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Comment Re:Hey Sunny? (Score 1) 106

Can't we mine the hydrogen from the sun? It's such a waste to fuse that hydrogen, transport the resulting energy to the Earth - an extremely minute proportion of which reaches Earth as visible or infrared light, the rest is wasted by being radiated isotropically to space - then use the light to break up water and make hydrogen again.

Comment Have you read the summary through the end? (Score 1) 106

This is like saying a wind tunnel is useless because a stationary fan attached to the ground and blowing on a plane is a poor way to achieve air travel. But, people still use wind tunnels aplenty, to look at what happens when you blow on a airplane mock up or a wing and assess whether that design will work well in flight.

Comment Re:Doesn't Matter (Score 1) 419

Right, consumer motherboards sold on their own do offer such kind of support (and BIOS updates for future CPUs and critical fixes), are free from OEM crap like always-on Secure Boot, hardware whitelists or incompatibilities, or other nonsense. There might still be the header for PC speaker, I have not checked this yet. Some new mobos have dual PS/2. One of the vendors put single PS/2 + dual USB 2.0 on all their AM4 motherboards, where you usually plug keyb/mouse.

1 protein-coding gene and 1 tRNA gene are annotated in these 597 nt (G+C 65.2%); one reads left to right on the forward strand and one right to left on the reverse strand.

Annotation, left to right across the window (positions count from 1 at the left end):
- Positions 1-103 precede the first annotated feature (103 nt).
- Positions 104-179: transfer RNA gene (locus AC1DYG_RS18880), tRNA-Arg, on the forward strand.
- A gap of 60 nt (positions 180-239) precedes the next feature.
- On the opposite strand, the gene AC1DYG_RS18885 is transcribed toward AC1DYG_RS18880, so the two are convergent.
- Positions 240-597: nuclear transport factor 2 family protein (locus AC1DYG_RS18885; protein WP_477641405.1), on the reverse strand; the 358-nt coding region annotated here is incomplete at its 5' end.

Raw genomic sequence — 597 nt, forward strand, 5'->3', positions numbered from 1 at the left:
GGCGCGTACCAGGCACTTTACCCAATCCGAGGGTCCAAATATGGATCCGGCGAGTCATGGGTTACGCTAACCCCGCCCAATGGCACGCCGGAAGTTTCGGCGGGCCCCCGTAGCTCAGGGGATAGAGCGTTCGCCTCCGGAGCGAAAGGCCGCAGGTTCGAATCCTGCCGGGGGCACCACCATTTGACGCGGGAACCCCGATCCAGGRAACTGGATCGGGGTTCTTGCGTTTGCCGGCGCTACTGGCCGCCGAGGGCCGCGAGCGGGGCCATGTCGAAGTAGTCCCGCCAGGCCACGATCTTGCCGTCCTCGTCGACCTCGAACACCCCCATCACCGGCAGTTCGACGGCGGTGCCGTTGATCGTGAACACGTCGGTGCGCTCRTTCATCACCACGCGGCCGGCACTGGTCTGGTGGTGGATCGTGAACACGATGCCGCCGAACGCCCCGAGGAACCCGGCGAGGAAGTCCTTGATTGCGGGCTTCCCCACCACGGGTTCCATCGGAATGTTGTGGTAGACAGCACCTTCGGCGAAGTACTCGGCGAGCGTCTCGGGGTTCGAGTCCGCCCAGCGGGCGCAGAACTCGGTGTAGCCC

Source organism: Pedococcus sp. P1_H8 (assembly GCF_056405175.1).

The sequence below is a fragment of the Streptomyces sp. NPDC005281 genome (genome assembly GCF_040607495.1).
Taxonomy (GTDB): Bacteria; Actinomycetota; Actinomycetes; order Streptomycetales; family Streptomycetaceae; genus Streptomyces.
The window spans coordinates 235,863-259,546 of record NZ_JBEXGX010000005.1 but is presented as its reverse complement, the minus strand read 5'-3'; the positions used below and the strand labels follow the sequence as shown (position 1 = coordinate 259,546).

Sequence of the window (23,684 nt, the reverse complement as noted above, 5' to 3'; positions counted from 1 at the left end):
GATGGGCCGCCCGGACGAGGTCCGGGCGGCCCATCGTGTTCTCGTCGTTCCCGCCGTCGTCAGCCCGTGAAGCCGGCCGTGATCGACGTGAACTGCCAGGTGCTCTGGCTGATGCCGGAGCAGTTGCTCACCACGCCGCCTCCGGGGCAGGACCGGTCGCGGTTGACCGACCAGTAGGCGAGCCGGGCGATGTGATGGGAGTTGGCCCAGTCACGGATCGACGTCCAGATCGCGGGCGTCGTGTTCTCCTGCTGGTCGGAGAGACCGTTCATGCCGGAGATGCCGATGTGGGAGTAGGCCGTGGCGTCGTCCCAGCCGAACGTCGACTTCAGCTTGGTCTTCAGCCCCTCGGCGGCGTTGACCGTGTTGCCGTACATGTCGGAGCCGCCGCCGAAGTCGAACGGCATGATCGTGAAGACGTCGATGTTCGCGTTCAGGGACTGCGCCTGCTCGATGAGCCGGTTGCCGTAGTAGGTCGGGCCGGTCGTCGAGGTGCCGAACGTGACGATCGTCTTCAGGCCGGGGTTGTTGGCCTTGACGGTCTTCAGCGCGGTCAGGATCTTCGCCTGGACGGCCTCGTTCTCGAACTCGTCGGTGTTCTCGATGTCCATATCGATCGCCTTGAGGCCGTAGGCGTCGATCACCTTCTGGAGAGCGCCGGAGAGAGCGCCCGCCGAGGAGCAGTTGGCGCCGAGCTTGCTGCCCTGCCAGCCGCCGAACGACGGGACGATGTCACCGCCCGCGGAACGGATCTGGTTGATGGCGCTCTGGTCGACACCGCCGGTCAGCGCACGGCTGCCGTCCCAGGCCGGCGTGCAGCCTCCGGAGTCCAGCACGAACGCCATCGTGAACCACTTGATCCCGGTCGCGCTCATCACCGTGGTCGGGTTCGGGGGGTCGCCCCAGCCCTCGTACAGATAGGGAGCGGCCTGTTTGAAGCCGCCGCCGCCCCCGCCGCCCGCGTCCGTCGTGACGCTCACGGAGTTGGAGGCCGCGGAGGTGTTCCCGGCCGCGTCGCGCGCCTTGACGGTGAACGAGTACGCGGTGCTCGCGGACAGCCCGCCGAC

Some not quite old supported Windows XP, I think AM1 socket motherboards did - almost current, the processor is about a cheap low performance version of the PS4 and Xbox One's processor. Prolly useful for legacy non-networked stuff.
You can also run Windows 7/8/10 32bit on all of the motherboards if you so need/want.

I don't know how this will end. MS would like to close down the hardware, but they don't control it. The IBM PS/2 died out long ago, replaced by the beige boxes it tried to replace.
Longer term perhaps we'll use some virtualization/hypervisor thing? Would be nice if the GPU vendors allow to use the "virtual GPU" feature, even if limited to only one guest (multiple guests can use an actual GPU nowadays, on "professional" or "enterprise" versions of the hardware)

Comment Re:MS-DOS? (Score 1) 419

Can't be any other way than the UEFI legacy mode / Compatibility Support Module (CSM) / BIOS emulation? Let's call it the CSM, since they made up that acronym just so we have a name for it.

As for full USB read/write under DOS, this is courtesy of needing of BIOS (emulated or not) needing to read USB drives in the first place ; otherwise you wouldn't be able to boot from USB, or other features. DOS will read/write the USB drive you booted from.